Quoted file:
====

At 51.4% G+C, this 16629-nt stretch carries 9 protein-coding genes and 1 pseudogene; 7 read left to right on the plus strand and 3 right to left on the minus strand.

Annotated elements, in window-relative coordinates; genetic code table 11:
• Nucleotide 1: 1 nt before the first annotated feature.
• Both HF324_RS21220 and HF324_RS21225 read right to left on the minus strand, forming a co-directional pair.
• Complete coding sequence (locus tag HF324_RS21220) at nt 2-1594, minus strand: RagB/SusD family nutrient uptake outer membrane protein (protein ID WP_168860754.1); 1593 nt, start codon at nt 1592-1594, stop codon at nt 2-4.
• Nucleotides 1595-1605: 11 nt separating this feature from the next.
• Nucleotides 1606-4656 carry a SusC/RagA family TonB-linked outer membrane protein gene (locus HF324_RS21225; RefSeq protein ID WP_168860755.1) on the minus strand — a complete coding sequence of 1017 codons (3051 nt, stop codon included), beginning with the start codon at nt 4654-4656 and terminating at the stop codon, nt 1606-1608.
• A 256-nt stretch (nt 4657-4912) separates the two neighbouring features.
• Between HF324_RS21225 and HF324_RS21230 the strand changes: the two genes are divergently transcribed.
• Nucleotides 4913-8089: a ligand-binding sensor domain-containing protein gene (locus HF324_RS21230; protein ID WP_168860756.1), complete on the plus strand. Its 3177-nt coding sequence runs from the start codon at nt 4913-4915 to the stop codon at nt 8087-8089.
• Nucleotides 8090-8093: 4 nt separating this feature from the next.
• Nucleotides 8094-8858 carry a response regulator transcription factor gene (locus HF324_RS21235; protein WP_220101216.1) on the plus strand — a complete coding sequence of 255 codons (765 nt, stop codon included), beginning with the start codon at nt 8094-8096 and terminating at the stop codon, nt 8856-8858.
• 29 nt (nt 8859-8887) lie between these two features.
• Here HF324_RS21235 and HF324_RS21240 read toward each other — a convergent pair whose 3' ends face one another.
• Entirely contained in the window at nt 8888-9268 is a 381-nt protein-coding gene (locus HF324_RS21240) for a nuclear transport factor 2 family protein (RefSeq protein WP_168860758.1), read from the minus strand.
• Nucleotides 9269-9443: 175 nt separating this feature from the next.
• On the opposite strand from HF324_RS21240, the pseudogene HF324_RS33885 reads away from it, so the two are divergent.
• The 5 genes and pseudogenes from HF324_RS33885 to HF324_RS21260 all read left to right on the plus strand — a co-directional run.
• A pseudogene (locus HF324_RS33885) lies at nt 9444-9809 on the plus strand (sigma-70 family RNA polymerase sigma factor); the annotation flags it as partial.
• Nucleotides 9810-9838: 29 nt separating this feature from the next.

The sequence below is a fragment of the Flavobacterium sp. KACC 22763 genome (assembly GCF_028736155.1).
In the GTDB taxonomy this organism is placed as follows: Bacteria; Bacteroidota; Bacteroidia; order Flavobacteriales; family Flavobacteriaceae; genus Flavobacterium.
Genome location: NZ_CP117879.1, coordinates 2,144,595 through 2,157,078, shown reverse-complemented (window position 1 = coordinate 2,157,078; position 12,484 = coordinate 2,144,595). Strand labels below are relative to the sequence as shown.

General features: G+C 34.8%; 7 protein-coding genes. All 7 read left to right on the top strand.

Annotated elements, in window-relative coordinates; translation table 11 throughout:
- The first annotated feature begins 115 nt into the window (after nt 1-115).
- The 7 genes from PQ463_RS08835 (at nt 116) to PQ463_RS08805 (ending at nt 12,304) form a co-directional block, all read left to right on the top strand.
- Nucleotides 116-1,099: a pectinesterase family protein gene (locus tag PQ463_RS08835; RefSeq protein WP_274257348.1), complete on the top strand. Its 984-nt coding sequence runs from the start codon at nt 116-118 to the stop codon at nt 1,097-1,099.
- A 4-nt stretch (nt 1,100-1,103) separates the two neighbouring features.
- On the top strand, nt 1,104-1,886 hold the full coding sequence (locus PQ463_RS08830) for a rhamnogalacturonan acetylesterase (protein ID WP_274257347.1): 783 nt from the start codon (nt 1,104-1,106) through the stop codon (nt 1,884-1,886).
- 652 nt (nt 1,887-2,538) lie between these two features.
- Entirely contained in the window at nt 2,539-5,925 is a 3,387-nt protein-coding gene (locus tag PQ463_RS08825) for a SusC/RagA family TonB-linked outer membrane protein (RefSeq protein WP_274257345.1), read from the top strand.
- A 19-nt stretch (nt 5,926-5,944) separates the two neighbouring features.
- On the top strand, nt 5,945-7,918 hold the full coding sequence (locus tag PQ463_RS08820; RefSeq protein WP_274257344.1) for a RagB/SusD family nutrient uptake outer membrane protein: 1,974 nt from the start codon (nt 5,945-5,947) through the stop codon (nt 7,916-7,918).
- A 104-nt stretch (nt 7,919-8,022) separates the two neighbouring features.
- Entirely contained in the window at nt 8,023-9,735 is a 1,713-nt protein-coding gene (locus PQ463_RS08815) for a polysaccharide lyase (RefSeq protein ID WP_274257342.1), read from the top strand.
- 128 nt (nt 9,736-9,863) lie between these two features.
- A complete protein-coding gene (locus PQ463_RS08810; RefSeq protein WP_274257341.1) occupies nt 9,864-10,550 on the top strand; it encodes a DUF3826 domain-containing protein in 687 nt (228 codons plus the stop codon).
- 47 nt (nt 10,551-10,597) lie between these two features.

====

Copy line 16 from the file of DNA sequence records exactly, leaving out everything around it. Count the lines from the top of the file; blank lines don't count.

• Nucleotides 9269-9443: 175 nt separating this feature from the next.